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Issue 7, 2020
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How metallic are noble-metal clusters? Static screening and polarizability in quantum-sized silver and gold nanoparticles

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Abstract

Metallicity of nanoparticles can be defined in different ways. One possibility is to look at the degree to which external fields are screened inside the object. This screening would be complete in a classical perfect metal where surface charges arrange on the classical – i.e., abrupt – surface such that no internal fields exist. However, it is obvious that this situation is modified for very small clusters: the surface charges are “smeared out” at the surface, and the screening might be less complete. In the present work we ask the question as to how close small noble-metal clusters are to a classical metal. We show that, indeed, the screening is almost complete (≈96%) already for as little as one atomic layer of the coinage metals, silver and gold alike. At the same time, we show that quantum effects, viz., electronic shell closings and the Friedel-like oscillations of the density, play a role, meaning that the clusters cannot be described solely using the concept of screening in a classical metal.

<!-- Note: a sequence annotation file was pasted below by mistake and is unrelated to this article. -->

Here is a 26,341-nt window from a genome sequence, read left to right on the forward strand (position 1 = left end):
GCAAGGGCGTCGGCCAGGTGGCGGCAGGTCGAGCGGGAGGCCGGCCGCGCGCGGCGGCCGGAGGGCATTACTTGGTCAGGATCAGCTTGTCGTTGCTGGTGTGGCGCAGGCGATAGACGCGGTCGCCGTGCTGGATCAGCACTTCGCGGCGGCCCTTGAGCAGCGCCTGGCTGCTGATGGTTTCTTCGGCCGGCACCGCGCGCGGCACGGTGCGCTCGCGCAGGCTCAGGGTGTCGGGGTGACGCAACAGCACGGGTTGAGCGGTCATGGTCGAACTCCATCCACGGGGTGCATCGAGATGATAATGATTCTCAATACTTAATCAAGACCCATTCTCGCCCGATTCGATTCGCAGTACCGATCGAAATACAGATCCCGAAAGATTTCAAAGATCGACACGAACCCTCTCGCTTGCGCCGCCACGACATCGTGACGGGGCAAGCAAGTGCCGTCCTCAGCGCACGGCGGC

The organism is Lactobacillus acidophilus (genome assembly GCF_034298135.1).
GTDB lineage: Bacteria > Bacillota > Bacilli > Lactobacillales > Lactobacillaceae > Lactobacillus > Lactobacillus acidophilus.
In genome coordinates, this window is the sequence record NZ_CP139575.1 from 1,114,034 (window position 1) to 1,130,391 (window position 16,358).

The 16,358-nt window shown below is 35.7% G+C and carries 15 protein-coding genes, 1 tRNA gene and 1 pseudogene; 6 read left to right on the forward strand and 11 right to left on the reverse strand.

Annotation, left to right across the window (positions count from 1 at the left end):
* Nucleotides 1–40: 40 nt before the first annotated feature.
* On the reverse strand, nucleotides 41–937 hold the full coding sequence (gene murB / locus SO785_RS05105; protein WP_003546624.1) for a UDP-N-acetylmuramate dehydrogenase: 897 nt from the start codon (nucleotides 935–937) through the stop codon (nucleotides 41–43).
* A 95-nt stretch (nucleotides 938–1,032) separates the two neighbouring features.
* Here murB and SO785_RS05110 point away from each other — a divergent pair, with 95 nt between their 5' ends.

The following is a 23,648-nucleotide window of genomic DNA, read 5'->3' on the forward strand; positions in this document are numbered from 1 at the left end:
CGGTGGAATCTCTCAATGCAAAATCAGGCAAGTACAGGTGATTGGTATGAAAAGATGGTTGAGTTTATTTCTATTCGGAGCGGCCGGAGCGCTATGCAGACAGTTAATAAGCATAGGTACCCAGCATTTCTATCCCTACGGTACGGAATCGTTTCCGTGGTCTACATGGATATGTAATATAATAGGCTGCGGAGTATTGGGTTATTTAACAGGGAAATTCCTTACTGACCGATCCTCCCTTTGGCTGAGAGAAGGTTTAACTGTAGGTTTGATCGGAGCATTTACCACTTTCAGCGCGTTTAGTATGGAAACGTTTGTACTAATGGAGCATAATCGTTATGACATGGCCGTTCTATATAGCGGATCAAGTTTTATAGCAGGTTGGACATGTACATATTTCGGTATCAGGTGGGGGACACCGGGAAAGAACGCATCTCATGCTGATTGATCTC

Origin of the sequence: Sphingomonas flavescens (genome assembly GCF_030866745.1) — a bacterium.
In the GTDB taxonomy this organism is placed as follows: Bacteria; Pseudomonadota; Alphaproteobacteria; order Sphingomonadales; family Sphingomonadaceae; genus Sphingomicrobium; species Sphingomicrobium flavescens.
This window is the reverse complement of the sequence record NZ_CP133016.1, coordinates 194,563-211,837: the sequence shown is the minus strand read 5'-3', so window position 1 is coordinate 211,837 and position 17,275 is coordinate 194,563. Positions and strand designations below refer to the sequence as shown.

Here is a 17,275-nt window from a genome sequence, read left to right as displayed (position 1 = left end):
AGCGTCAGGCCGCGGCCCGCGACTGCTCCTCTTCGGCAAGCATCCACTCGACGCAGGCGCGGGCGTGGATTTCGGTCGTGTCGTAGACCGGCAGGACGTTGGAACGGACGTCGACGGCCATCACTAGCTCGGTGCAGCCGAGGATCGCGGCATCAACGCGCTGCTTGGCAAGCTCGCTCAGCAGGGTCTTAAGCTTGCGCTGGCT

Graphical abstract: How metallic are noble-metal clusters? Static screening and polarizability in quantum-sized silver and gold nanoparticles

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Article information


Submitted
07 Oct 2019
Accepted
22 Jan 2020
First published
23 Jan 2020

Nanoscale, 2020,12, 4452-4458
Article type
Paper

How metallic are noble-metal clusters? Static screening and polarizability in quantum-sized silver and gold nanoparticles

R. Sinha-Roy, P. García-González and H. Weissker, Nanoscale, 2020, 12, 4452
DOI: 10.1039/C9NR08608K

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